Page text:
Spotlight on I.P.: Geographical Indications

geographical indication trademark

When asked to describe what is I.P., most people will reply with a generalized answer of patents, copyrights, or trademarks.  However, the field of intellectual property encompasses more sub-categories than these “Big 3.”  This blog posting will consider one of the many other I.P.s, specifically geographical indications.

What is a Geographical Indication (GI)?

A geographical indication (GI) is an indicia used on a product to denote that that product originates from a specific geographical location.  With that specific GI designation, the connotation is that the product is made with specific qualities, characteristics, standards, or reputation idiosyncratic to that geographical location.  GIs are an important form of I.P., especially for the agriculture, food, beverage, wine, and spirit industries.

How is a GI protected?

GIs can be protected through a variety of means.  Specific protection differs from jurisdiction to jurisdiction.  On a worldwide level, GIs are defined by the Agreement on Trade-Related Aspects of Intellectual Property Rights (TRIPS) administered by the World Trade Organization (WTO).

In some jurisdictions, it is a sui generis regime of statutes or case law.  A sui generis right is a right which has its own distinct, independent classification.  This is the case with GI protection in Great Britain, where laws have been legislated and are administered by the Department for Environment, Food & Rural Affairs.  

In some other jurisdictions, product labeling and approval regulations are in place to regulate GIs, specifically through quality control measures.  This is the system primarily adhered to in the European Union.

In several other jurisdictions, GI protection fall under the aegis of trademark law.  An example is GI protection in Canada, which falls under the Canadian Trademarks Act.[1]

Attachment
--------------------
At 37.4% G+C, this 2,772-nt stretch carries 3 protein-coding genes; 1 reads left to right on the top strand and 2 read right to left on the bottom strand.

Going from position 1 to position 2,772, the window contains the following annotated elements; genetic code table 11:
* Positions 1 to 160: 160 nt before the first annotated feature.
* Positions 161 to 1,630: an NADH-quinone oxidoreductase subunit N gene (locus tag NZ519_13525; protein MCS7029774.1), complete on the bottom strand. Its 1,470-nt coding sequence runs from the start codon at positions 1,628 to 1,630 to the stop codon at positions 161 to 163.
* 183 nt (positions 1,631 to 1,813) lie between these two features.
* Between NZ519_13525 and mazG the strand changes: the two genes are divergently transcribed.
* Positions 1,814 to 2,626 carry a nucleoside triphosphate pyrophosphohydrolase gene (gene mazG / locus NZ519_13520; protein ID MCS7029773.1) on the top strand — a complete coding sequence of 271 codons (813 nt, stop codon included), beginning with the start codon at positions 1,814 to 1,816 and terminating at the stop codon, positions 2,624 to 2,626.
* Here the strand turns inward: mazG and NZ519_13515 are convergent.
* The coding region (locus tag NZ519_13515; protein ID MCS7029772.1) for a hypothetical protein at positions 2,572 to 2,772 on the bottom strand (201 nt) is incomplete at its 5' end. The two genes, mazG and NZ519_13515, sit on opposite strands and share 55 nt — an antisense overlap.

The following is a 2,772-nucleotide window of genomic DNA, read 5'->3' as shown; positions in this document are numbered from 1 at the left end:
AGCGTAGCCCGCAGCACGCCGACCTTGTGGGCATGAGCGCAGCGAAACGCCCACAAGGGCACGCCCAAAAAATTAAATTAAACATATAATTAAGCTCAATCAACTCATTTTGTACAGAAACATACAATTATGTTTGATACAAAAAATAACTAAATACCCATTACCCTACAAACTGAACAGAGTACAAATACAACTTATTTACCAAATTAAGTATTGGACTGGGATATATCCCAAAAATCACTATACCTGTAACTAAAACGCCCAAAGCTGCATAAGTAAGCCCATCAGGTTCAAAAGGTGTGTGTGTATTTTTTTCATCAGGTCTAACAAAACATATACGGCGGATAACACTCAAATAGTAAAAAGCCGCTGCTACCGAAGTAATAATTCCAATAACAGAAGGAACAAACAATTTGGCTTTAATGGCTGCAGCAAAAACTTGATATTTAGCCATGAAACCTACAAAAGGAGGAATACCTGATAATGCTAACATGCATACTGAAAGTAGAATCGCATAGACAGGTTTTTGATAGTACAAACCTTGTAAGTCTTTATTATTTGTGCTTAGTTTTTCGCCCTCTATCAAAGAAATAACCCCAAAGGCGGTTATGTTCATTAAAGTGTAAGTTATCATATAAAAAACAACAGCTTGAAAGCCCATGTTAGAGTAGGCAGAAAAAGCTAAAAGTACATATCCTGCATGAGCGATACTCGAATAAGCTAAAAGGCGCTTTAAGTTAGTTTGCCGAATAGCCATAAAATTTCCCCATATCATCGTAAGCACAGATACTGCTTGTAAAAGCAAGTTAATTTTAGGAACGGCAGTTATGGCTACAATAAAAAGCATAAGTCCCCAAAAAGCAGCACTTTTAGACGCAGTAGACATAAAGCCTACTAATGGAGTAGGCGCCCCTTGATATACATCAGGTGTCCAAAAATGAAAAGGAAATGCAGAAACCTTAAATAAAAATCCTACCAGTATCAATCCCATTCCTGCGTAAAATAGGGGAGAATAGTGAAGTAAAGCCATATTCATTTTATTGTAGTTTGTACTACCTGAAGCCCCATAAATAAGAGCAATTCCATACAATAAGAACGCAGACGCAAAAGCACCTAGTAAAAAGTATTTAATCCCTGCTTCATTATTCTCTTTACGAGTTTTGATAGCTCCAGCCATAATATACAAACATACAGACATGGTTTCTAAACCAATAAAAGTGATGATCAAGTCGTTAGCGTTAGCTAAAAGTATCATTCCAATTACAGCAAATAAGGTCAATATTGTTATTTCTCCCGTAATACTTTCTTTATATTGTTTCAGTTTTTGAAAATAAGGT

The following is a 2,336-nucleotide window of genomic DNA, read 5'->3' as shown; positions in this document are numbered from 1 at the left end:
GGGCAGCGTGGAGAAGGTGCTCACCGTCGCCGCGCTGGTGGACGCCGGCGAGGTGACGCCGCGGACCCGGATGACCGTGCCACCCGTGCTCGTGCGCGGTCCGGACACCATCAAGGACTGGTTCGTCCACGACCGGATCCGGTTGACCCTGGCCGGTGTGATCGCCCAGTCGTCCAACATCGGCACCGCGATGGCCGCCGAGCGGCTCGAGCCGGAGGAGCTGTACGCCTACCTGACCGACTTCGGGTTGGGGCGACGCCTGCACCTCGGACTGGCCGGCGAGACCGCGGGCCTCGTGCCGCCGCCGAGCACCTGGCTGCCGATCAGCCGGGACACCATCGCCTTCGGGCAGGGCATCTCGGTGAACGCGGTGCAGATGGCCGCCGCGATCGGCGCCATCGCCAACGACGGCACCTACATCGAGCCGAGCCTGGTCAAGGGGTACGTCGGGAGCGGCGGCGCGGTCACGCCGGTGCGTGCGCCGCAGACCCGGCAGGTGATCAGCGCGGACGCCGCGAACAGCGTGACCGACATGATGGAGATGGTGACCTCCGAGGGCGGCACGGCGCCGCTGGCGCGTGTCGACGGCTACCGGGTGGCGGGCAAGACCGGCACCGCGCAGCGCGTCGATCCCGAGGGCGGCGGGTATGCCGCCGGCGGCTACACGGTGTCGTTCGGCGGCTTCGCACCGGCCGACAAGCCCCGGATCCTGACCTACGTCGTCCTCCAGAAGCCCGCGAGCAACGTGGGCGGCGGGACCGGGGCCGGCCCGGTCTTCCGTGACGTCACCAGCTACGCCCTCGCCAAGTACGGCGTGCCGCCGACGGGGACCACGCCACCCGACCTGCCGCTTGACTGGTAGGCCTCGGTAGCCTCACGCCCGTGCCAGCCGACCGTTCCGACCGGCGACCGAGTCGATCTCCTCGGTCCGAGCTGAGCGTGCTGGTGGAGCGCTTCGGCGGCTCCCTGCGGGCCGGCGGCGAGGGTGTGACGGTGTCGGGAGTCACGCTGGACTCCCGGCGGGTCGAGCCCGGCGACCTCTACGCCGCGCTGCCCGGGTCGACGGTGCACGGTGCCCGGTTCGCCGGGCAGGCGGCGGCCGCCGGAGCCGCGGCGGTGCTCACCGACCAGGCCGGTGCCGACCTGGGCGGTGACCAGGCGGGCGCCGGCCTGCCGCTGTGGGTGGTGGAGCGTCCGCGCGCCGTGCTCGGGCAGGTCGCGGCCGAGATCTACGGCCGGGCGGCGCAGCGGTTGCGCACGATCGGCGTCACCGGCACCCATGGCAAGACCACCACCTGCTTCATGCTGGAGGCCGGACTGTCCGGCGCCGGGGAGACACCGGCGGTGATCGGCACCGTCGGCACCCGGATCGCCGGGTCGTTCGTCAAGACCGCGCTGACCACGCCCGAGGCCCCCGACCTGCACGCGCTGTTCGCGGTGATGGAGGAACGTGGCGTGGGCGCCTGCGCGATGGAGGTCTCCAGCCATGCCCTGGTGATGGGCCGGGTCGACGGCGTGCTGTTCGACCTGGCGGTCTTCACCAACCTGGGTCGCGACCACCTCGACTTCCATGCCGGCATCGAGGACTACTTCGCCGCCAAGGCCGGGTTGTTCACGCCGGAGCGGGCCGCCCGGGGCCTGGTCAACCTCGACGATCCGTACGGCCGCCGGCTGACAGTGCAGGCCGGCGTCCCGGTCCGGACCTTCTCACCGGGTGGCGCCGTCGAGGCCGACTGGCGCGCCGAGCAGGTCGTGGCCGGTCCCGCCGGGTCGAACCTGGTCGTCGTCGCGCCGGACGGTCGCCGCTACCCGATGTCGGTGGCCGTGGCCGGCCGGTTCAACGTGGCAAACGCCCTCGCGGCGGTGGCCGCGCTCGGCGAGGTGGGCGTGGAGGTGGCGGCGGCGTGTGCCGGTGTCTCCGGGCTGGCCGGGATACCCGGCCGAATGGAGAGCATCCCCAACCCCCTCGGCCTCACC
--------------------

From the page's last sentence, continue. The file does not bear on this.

In the United States, GI law is a mixed regime of federal trademark law and regulatory scheme.  Statutory authority stems from the Section 2 of the Lanham Act.[2]  New trademark registration, specifically through collective marks and certification marks, is handled through the USPTO.  A collective mark is defined as either a mark currently used or intended to be used by members of a cooperative, association, or other collective group or organization (TMEP 1302).[3]  A certification mark is defined as a mark currently used or intended to be used to certify a particular regional origin, material, mode of manufacture, quality, accuracy, or other characteristic that the work or products used to make the goods or services was performed by members of a union or other organization with a particular skill in making the product or conducting the service (TMEP 1306).[4]  Labeling and quality requirements are regulated by the U.S. Alcohol and Tobacco Tax and Trade Bureau (TTB), which is a sub-department of the U.S. Department of the Treasury.  TTB’s jurisdiction regulates designations of geographic significance for wine production, overseeing the American Viticultural Areas (AVAs), and mandatory labeling requirements for distilled spirits and malt beverages.  All companies in these industries must also register with the TTB.

This is only an overview of protection of the intellectual property of geographical indications.  Part II will examine specific protections for a sub-category of GI, appellations of origin.

For more information on geographical indications, please contact Yonaxis I.P. Law Group.

[1] Section 11.12(1), Trademarks Act.

[2] 15 U.S.C. §1052(a).

[3] 15 U.S.C. §1127.

[4] 15 U.S.C. §1054.